NASHUA, N.H. (Jan. 5, 2012) — Bob Greene has the answer to the energy crisis. It’s cheap, available and it’s domestic.
“It’s like uranium, only better. In almost every single aspect, it’s far better,” he said. Greene is running for the Democratic nomination in the New Hampshire presidential primary on Jan. 10, 2012. With President Barack Obama expected to keep his party’s nomination, most of the voter and media attention is going to the Republican candidates. But Greene is among 14 candidates challenging — sort of — Obama for the Democratic party’s nomination.
“I don’t expect to beat President Obama, but I want to come in second,” he said.
The key to his campaign is what he calls a “one-thousand-year energy plan.” The plan is based on an element called thorium.
In an interview in a Panera Bread in Nashua, N.H., Greene outlined his vision of endless energy and told how he got into this campaign.
Greene is a 65-year-old native of Lowell, Mass. He graduated from Lowell High School in 1964 as a Carney Medal Scholar and got a degree in physics from the Lowell Technological Institute, now University of Massachusetts Lowell. Greene worked as a deliveryman for The Lowell Sun on and off for about four years when he was in high school.
But it took a weird set of circumstances for him to get into politics, he said. Greene only entered the race in October. His church group in California was researching new ways to solve the energy problem and they stumbled upon thorium, a radioactive chemical. Greene ran with the idea and ended up in New Hampshire.
Leslie Kittenbrink, one of Greene’s sisters and his campaign manager, described his entry as almost last-minute. “He got his paperwork in like 48 hours before the registration closed, ” she said.
Kittenbrink explained her brother’s presidential campaign as part of the family’s long-term interest in politics. “We were brought up on at least paying attention to news and politics and what was going on. The 6 p.m. news was always on,” she said.
Greene grew up in the Belvidere neighborhood of Lowell, where politics were prominent, in both the town and his family. After graduating from what is now called UMass Lowell, he earned a doctorate in physics from the University of Wyoming. Greene worked in the programming and technology field before retiring. He now lives in Mountain View, Calif.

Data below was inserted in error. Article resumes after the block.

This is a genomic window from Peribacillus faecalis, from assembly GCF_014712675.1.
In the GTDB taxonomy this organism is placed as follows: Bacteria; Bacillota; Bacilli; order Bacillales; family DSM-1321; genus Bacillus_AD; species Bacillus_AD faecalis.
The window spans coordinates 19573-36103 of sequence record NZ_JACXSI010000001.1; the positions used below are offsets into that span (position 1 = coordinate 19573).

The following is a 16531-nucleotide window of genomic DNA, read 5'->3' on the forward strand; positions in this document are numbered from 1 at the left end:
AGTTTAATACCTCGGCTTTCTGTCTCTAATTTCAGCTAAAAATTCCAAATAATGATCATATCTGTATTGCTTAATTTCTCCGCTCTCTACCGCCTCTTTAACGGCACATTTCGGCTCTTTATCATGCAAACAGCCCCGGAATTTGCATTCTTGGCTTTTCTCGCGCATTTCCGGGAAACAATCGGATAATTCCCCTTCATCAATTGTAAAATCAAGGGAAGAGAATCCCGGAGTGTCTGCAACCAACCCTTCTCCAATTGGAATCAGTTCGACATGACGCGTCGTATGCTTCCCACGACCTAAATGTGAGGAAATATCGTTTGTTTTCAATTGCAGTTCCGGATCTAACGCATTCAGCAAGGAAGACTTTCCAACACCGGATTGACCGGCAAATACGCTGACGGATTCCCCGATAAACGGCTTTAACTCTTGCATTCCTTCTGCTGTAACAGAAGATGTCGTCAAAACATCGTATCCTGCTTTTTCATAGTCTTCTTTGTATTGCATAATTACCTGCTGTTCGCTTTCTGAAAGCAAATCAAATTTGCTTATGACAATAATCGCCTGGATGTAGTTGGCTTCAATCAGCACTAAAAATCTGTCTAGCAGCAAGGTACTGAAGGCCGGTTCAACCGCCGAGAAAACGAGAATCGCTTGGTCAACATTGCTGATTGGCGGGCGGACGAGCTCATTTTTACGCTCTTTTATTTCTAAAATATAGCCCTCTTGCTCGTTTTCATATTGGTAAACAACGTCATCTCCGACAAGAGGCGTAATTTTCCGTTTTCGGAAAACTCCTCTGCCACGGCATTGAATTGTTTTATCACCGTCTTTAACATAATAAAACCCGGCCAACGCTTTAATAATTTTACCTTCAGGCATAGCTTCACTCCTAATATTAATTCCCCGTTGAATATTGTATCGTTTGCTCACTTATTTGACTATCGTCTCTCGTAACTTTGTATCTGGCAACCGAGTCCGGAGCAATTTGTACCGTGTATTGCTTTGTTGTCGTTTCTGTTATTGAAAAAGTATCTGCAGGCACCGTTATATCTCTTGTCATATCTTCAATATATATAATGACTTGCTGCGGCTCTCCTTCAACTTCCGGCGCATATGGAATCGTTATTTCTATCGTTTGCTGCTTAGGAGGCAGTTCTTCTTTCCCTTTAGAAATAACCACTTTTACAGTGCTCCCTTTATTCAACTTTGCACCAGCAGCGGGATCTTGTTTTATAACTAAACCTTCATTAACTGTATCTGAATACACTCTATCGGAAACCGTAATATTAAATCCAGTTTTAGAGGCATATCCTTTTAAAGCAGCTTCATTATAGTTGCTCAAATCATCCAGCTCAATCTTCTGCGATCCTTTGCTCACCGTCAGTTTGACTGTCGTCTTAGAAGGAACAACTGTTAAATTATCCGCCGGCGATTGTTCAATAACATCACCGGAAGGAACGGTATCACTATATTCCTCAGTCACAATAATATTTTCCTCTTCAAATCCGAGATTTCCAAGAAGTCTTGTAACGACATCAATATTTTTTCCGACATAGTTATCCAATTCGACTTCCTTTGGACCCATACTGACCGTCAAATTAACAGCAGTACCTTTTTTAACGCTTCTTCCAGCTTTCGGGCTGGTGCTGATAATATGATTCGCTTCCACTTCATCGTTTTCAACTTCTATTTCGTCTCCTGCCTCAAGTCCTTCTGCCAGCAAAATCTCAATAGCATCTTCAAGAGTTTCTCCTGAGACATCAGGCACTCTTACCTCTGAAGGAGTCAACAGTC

But Greene still has roots in the New England area, specifically New Hampshire.
One of his sisters, Priscilla Greene, lives in Nashua. His brother, Richard, owns a cabin in Pittsburg, N.H. Another sister, Connie Mead, is in Chelmsford, Mass. Kittenbrink, the youngest sister, lives in Pittsburg, Pa.
The campaign, as Greene says, is almost all family run.Campaign headquarters is in Priscilla’s house. Greene has been camping out on the floor. But the hardest part has been the lack of attention.
“As a second-tier candidate, getting attention is very difficult. The radios and TV stations are very slow to pick up on what you got, if at all,” he said.
Of his energy plan, Greene recalled his interest being piqued through his church, the Unitarian Universalist Church of Palo Alto. “Through a church group we started to investigate energy solutions and we got to the point where we decided thorium was by far the best alternative,” Greene said.
Thorium is the only viable solution, he said. Energy usage will double by mid-century. Harvesting thorium is a low cost, non-carbon energy solution, he said
After the primaries, Greene plans on taking some time to get his life back in order, but that the energy plan will not be forgotten. He said,“I’ll probably start working on a book version.”
(Meghin Delaney, a junior with double majors in magazine journalism and political science, is covering the New Hampshire primary for The Lowell Sun.)